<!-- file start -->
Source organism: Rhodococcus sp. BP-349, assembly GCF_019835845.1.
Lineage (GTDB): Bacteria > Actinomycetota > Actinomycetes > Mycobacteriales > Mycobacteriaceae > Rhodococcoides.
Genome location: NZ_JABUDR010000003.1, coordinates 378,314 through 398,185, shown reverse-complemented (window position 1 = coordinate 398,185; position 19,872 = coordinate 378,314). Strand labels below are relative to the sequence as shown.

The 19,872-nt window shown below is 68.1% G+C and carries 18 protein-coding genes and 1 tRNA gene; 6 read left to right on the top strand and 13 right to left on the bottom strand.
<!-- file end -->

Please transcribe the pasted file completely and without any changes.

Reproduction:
Source organism: Rhodococcus sp. BP-349, assembly GCF_019835845.1.
Lineage (GTDB): Bacteria > Actinomycetota > Actinomycetes > Mycobacteriales > Mycobacteriaceae > Rhodococcoides.
Genome location: NZ_JABUDR010000003.1, coordinates 378,314 through 398,185, shown reverse-complemented (window position 1 = coordinate 398,185; position 19,872 = coordinate 378,314). Strand labels below are relative to the sequence as shown.

The 19,872-nt window shown below is 68.1% G+C and carries 18 protein-coding genes and 1 tRNA gene; 6 read left to right on the top strand and 13 right to left on the bottom strand.